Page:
- The Washington Times - Monday, March 28, 2005

Another teenager has shot and murdered schoolchildren and mental health movement proponents have offered us the standard explanation and the usual solution. This child was mentally ill, we are told, and if only someone had seen the symptoms and notified mental health authorities, the child would have been accurately diagnosed, given the proper medication, and this tragedy could have been prevented.

If only the child had been placed on antidepressant medications, psychiatrists say, this murder/suicide would never have happened. The story is usually followed by calls for more mental health screening and treatment of schoolchildren.

However, in most cases of school shootings, the signs had been noticed, the child had been reported to mental health authorities, he had received a psychiatric diagnosis, he been put on psychiatric medications and was taking the medications when he pulled the trigger.

Eric Harris of Columbine was on the antidepressant Luvox and Kip Kinkel in Oregon was on Prozac. And the same was true in perhaps a dozen cases in all. And this may be the tip of the iceberg, since this information is often kept confidential and out of the papers, even when a murder occurs.

Now news reports indicate Jeff Weise, the murderer of 10 in Red Lake, Minn., had been suicidal and committed to a mental hospital. He began taking an antidepressant last summer, and his dosage had been increased a week before the shootings.

In 2003, Britain banned giving antidepressants to children and adolescents, and last year Health Canada issued a stern warning about these drugs: “There are clinical trial and post-marketing reports with SSRIs and other newer anti-depressants, in both pediatrics and adults, of severe agitation-type adverse events coupled with self-harm or harm to others.”

This year the Food and Drug Administration has mandated a black box on antidepressants labels, warning of the potential for increasing suicidal thoughts and behavior in children and adolescents. Yet, as Vera Sharav of the Alliance for Human Research Protection, has said:

“Journalists continue to be beguiled by speculative scientific hypotheticals which psychiatrists discuss as though they have been proven. Misinformation is transmitted to the public about unproven ‘chemical imbalances’ in the brain of depressed people — when, in fact, no evidence exists demonstrating any chemical or structural brain abnormality in people diagnosed with a mental illness.”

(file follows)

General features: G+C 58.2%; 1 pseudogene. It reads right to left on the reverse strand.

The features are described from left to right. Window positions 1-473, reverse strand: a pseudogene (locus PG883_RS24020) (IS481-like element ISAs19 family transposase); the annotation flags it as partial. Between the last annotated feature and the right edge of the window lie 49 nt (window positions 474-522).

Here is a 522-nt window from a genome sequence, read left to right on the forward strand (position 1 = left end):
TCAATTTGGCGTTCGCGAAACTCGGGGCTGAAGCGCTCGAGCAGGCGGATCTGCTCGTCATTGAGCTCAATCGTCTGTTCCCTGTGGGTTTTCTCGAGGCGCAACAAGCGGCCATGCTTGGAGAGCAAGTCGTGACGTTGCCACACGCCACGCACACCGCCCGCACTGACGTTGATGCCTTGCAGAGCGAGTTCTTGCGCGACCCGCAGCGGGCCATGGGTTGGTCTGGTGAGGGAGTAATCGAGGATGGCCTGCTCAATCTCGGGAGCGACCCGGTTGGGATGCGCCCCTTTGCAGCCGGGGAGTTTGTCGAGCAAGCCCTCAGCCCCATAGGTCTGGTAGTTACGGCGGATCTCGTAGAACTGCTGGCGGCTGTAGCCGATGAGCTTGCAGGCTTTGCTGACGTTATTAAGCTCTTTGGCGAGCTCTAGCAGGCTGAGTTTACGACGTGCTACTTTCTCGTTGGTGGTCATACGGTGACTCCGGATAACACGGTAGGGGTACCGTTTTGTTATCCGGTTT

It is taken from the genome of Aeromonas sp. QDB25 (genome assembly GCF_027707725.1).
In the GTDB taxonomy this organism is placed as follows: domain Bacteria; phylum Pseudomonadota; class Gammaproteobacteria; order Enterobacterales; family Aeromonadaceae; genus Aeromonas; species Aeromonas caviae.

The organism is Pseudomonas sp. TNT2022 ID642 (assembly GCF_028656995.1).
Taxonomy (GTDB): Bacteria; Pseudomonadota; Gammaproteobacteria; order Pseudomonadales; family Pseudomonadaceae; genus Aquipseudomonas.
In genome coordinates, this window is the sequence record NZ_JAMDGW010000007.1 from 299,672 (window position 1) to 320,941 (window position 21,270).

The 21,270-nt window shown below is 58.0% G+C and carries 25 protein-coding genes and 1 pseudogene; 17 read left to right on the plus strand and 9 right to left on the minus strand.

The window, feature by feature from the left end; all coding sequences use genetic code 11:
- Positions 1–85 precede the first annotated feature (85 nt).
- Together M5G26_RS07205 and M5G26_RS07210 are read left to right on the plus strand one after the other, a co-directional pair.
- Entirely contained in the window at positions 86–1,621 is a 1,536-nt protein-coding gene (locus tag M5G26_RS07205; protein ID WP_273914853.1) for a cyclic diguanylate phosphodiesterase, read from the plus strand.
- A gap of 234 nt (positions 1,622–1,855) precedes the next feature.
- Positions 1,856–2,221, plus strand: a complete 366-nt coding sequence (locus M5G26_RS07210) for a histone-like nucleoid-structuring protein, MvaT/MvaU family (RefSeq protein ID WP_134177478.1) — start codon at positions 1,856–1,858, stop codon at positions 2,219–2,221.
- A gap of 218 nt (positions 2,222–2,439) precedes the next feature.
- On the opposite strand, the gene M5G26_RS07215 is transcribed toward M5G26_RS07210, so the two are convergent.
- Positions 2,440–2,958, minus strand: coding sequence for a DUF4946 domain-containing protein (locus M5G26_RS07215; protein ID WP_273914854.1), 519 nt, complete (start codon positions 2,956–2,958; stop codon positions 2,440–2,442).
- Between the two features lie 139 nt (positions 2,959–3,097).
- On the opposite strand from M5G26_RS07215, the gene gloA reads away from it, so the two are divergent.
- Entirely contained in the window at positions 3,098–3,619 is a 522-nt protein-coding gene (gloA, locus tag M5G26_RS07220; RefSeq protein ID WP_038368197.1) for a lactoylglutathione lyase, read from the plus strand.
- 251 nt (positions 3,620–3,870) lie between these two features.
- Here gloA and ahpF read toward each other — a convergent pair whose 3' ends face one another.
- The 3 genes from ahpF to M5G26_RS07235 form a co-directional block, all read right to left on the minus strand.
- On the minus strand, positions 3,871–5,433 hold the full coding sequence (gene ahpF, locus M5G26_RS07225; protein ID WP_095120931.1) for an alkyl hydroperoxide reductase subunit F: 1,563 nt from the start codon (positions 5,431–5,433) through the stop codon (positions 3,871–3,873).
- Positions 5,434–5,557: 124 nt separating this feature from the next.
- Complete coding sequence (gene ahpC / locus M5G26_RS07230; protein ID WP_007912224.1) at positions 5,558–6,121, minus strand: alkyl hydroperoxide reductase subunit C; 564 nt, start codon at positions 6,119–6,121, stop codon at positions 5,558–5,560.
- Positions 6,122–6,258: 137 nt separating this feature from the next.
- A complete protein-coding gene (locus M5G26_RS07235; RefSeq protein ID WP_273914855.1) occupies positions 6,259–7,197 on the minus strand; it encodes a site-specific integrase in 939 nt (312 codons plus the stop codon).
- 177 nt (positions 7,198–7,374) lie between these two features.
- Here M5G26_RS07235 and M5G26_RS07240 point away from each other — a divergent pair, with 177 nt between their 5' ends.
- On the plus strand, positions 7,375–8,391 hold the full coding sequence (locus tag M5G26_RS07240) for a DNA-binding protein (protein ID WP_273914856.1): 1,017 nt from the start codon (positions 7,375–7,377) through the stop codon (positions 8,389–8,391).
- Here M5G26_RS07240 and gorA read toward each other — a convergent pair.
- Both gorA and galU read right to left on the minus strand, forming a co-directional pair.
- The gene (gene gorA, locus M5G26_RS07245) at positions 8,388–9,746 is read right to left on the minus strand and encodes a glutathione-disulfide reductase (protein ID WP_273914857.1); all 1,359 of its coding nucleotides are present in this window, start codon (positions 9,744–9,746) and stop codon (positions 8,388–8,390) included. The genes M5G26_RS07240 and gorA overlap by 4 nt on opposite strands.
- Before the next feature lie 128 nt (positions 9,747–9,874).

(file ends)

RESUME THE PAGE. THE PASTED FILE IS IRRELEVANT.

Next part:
Indeed, the papers are full of quotes of psychiatrists claiming depression is a serious medical disease caused by a serotonin imbalance in the brain. But there is no conclusive scientific in support of this theory. Not surprisingly, psychiatrists have never developed any physical test to detect depression or any mental illness, and all diagnosis is done based solely on symptoms. In other words, antidepressants and all other psychiatric medications are medically unnecessary.

Yet whenever anyone criticizes the drugs, psychiatrists shout about the increased risk of suicide if patients stop taking their antidepressants, though no antidepressant has ever been tested on suicidal patients and therefore never approved by the FDA as safe and effective in preventing suicide.

President Bush included an unprecedented call for mandatory mental health screening of schoolchildren in his recently passed budget bill. Violating the rights of parents to just say no to psychiatric diagnosis and treatment of their children, this idea originated in the President’s New Freedom Commission.

With 8 million children on psychiatric drugs, all signs indicate this method of dealing with our children is not working.

It is time both parents and schools find a different way to deal with troubled children. To paraphrase Shakespeare’s “Julius Caesar,” the fault is not in our children’s brains or genes, but in ourselves, and it is to our own treatment of children we must look to find an answer to their problems — and ours.

Keith Hoeller is editor of the Review of Existential Psychology & Psychiatry, Seattle, Wash.

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